Ride Holds First Annual Meeting as Public Company

Business suits mingled with baggy pants as investors, employees, investment bankers, and team riders got together to hear about Ride’s 1994 business results. An estimated 100 people attended the first annual shareholders’ meeting on May 5, 1995 in Bellevue, Washington.

It was typical annual meeting stuff. The Board of Directors was elected and independent public accountants approved. The company’s stock plan for directors was amended, increasing the number of options automatically granted to each Board member from 15,000 to 40,000.

The stock-option plan for officers and key employees was amended to increase the number of shares available under the plan and to approve the granting of options on 260,000 shares of Ride stock to key executives and certain other employees. An employee stock plan was also approved.

Finally, a holding company structure in which a new corporation, Ride, Inc., would hold the common stock of its subsidiaries Ride Snowboard Company, C.A.S. Sports International, Inc., and C.A.S. Sports Agency, Inc. was approved. Company management said they wanted to keep Ride Snowboards as a distinct entity to help it maintain its focus. This positions the holding company to potentially “acquire complimentary compatible businesses” as stated in the prospectus of their initial public offering. Other snowboard brands? Counter-seasonal action-sports products? C.A.S. is already distributing in-line skates.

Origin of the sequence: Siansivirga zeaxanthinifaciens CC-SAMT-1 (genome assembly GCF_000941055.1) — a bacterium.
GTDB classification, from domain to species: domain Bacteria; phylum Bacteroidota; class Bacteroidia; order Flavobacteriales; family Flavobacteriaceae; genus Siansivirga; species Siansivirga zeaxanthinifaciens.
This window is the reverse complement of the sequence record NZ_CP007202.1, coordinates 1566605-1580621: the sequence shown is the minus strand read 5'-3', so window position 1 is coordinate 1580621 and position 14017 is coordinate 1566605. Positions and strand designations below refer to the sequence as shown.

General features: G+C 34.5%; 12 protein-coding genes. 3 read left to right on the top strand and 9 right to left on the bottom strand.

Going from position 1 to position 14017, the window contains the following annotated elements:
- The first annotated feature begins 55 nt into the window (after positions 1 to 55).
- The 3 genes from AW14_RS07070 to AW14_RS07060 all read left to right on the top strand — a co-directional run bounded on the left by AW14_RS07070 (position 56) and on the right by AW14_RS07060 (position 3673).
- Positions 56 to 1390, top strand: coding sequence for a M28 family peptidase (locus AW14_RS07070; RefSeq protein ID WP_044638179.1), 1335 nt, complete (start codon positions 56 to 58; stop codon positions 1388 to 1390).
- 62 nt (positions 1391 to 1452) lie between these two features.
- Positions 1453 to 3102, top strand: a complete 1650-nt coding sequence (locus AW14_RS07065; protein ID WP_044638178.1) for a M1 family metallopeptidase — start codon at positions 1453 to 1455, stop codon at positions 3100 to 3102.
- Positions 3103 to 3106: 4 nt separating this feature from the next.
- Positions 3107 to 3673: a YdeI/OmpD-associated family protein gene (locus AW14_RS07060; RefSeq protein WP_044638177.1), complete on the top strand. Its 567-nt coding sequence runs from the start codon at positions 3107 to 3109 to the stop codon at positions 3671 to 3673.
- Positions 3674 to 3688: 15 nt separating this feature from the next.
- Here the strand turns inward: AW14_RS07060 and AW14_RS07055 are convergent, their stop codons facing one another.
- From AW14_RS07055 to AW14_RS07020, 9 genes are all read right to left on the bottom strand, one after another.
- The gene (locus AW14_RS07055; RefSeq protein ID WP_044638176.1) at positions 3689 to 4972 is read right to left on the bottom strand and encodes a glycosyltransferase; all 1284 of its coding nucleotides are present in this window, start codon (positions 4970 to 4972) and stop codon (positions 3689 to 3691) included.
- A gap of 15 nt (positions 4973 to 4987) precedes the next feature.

Chairman Roger Madison continued the meeting with a brief presentation on the snowboard market, Ride’s position in it, and financial results. He characterized Ride’s three strengths as professional financial management, Jamie Salter’s connections in the distribution channels, and Tim Pogue’s “grass-roots” connections with the market. He stated that Ride was the second-largest snowboard company in the world and the only one of the top four picking up market share.

Jamie Salter, chief executive officer of Ride, discussed Ride’s marketing strategy and position with specific attention to how the company limits its distribution to targeted market segments. He indicated that Ride produces boards for twenty other companies.

Ride identified its three major challenges as being:

à‚•Managing growth.

à‚•Keeping the sizzle going.

à‚•Keeping costs low in preparation for the time when growth slows or stops.

Not the usual excitement we’ve come to expect from Ride, but that’s what goes on at shareholder meetings. Maybe if there had been a keg of beer, or the Cappel models had been signing pictures …